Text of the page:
Each year in the U.S. over a million adolescent girls get pregnant. Of those young girls, about 50% of them go on to have the child. Among the young adolescent girls who decide they don’t want to have the child and decide to terminate the unwanted pregnancy , about 44% of them decide to get an abortion. That means each year in the United States almost 500,000 adolescent girls undergo the dangerous process of having an abortion. It’s something they have to live with for the rest of their lives.
Sexual Activity Is Initiated Much Earlier
A 1990 survey on Youth Risk Behavior revealed that those adolescent girls who end up pregnant had become involved in sexual activity much earlier. The number of kids who responded to the survey and revealed that they had been having sexual intercourse for some time, including within the 3 months before responding to the survey, increased based on whether they were in the 9th, 10th, 11th or 12th grade. The older the students were the more sexual activity in which they were involved.
Preventing Unwanted Adolescent Pregnancy
Parents, educators, social workers, religious leaders, concerned adults and politicians all have different opinions on how to prevent unwanted adolescent pregnancy. But it’s near impossible to get them to come to a consensus on the best solution and how to begin implementing it effectively. One of the obstacles that stands in the way of these well-meaning people coming to a consensus is a pretty contentious one. It has to do with the moral issue involved with premarital sex. In order to be able to truly help adolescents address the issue of preventing unwanted adolescent pregnancy, adults need to move past the issue of morality and focus on saving children. Both the young and the unborn.
Abstinence Versus Sex Education
Another barrier that blocks giving clear guidance that prevents unwanted adolescent pregnancy is that abstinence promotion programs are often portrayed as being against the sex education programs which attempt to teach responsible sexual behavior because they provide adolescents with access to contraception. According to the Centers for Disease Control and Prevention, the aim of their sex education program is to reduce how many 15-year-olds are sexually active to 15% and the number of 17-year olds who are sexually active to about 40%. The aim of the CDC sex education program is to increase use of contraceptives to 90% of sexually active adolescents.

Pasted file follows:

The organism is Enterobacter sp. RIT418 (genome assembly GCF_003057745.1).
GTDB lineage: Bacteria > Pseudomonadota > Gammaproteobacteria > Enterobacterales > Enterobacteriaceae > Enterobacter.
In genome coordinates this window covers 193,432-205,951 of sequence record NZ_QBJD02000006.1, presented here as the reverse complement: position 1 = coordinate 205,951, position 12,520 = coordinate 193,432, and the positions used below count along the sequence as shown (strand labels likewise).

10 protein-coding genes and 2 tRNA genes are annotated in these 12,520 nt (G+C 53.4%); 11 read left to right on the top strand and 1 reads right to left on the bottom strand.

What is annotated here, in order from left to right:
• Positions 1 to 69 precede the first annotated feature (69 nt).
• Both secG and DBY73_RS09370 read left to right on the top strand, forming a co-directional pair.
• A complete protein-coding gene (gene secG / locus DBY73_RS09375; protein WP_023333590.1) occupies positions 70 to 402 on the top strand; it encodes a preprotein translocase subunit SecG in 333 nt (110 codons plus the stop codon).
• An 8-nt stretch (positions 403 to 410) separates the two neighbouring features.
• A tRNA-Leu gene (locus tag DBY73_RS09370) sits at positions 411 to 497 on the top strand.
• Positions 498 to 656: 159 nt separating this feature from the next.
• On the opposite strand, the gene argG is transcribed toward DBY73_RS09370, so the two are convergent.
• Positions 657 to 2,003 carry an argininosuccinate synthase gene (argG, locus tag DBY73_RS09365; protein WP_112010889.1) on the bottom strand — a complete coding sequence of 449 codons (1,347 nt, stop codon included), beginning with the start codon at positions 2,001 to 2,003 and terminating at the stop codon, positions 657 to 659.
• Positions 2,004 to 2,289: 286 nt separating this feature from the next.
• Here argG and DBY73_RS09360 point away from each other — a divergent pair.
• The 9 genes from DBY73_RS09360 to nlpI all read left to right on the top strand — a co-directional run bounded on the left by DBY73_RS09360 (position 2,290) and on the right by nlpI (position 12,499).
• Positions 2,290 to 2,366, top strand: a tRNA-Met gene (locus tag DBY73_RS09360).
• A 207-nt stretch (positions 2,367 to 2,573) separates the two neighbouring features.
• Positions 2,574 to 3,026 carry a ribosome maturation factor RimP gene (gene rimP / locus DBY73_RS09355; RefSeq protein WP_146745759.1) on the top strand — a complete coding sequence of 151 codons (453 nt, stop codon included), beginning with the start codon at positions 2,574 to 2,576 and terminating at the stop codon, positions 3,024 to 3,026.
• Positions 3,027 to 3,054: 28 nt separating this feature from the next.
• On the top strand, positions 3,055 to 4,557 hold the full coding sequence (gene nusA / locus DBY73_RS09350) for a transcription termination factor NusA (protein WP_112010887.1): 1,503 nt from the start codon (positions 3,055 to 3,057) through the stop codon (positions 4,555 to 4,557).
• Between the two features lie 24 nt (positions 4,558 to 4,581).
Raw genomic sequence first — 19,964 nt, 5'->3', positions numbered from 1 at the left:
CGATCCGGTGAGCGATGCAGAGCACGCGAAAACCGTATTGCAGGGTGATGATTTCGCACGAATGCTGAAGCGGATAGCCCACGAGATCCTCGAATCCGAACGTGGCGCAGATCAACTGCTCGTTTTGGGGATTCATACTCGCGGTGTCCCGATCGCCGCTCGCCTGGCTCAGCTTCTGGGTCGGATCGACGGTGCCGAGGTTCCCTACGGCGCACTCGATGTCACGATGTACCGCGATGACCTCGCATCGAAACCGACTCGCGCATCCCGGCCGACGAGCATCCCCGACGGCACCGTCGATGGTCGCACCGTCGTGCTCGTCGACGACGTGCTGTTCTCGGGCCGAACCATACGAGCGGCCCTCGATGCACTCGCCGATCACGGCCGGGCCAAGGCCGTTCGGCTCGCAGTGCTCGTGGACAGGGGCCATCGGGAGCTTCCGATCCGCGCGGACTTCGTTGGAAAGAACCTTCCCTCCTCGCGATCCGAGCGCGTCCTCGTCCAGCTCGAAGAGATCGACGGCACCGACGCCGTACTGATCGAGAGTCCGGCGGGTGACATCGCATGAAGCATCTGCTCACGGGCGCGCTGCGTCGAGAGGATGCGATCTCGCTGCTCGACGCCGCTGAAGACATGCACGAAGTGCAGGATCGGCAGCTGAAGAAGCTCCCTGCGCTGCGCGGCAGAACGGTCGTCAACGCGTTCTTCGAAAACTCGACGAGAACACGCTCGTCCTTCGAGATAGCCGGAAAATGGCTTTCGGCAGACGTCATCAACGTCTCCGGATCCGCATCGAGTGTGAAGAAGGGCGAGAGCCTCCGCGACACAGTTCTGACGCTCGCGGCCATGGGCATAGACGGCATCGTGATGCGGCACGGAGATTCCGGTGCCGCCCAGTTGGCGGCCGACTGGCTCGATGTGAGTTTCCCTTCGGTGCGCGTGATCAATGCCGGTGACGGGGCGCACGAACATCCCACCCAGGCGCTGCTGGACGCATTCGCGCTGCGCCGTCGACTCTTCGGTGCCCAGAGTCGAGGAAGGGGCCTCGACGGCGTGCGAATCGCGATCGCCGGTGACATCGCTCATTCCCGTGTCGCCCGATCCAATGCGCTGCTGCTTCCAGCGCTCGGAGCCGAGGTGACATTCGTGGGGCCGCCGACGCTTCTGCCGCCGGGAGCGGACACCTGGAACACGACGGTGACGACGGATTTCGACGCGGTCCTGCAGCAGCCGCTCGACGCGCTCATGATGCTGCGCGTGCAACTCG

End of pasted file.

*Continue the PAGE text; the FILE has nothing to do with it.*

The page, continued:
Sex Education Programs
Sex education programs should be primarily focused on two areas. One of them is to give adolescents the tools that they need to be able to withstand peer pressure and be able to postpone becoming involved in having sexual intercourse at too young an age. Another role that sex education programs can play is to promote sexually transmitted disease awareness. This will help adolescents who are sexually active recognize the signs that they are infected with a sexually transmitted disease and should get medical treatment immediately. It should also teach them they have a responsibility to tell anyone who they may have infected that they have a STD.
Lots Of Teens Are Having Sexual Intercourse
Research has shown that among unmarried 15 to 19 year olds, 50% of women and 60% of men have engaged in sexual intercourse. Plus, 25% of girls have at least one pregnancy by
the time they are 18 years old. One out of five girls who have had a teenage pregnancy will become pregnant again within a year. Sadly, of the millions of women in the United States who decide to abort an unwanted pregnancy each year, one out of four of them are under the age of 20. That means more than 500,000 American teenagers subject their bodies and their minds to the pain of abortions each and every year.
Negative Consequences Of Teenage Pregnancies
There are two very serious negative consequence teenage girls who get pregnant and give birth are forced to face. One is that teenage girls who give birth to a child have a much greater likelihood of both the mother and the child suffering health complications that have the potential to negatively impact them for the rest of their lives. A second negative consequence of having a child while still a teenager is that it forces local, state and federal government agencies to spend a great deal of money to take care of the mother and the child. In 1990, social, welfare and health services for teenagers forced the government to spend over $25 billion.
Sex Education In Schools Nationwide
In the U.S., about 33% of states, as well as one in five big school districts don’t encourage or require pregnancy prevention to be taught. Sex education programs have had some success. Plus, evidence shows sex education doesn’t lead to earlier sexual activity.